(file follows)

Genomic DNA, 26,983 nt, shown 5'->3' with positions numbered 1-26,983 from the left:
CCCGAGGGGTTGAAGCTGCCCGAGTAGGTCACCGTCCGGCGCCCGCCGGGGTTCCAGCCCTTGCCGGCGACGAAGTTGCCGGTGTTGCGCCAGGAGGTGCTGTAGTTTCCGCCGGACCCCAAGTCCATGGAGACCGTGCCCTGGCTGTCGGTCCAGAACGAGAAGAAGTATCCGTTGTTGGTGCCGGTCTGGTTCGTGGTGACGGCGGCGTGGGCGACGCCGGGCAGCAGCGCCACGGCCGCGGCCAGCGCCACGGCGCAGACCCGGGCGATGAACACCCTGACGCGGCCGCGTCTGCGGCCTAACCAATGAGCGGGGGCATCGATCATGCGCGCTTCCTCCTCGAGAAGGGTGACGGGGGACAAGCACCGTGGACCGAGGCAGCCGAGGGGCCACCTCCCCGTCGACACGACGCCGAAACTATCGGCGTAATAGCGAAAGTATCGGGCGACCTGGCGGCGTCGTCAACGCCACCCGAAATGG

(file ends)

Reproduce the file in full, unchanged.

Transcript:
Genomic DNA, 26,983 nt, shown 5'->3' with positions numbered 1-26,983 from the left:
CCCGAGGGGTTGAAGCTGCCCGAGTAGGTCACCGTCCGGCGCCCGCCGGGGTTCCAGCCCTTGCCGGCGACGAAGTTGCCGGTGTTGCGCCAGGAGGTGCTGTAGTTTCCGCCGGACCCCAAGTCCATGGAGACCGTGCCCTGGCTGTCGGTCCAGAACGAGAAGAAGTATCCGTTGTTGGTGCCGGTCTGGTTCGTGGTGACGGCGGCGTGGGCGACGCCGGGCAGCAGCGCCACGGCCGCGGCCAGCGCCACGGCGCAGACCCGGGCGATGAACACCCTGACGCGGCCGCGTCTGCGGCCTAACCAATGAGCGGGGGCATCGATCATGCGCGCTTCCTCCTCGAGAAGGGTGACGGGGGACAAGCACCGTGGACCGAGGCAGCCGAGGGGCCACCTCCCCGTCGACACGACGCCGAAACTATCGGCGTAATAGCGAAAGTATCGGGCGACCTGGCGGCGTCGTCAACGCCACCCGAAATGG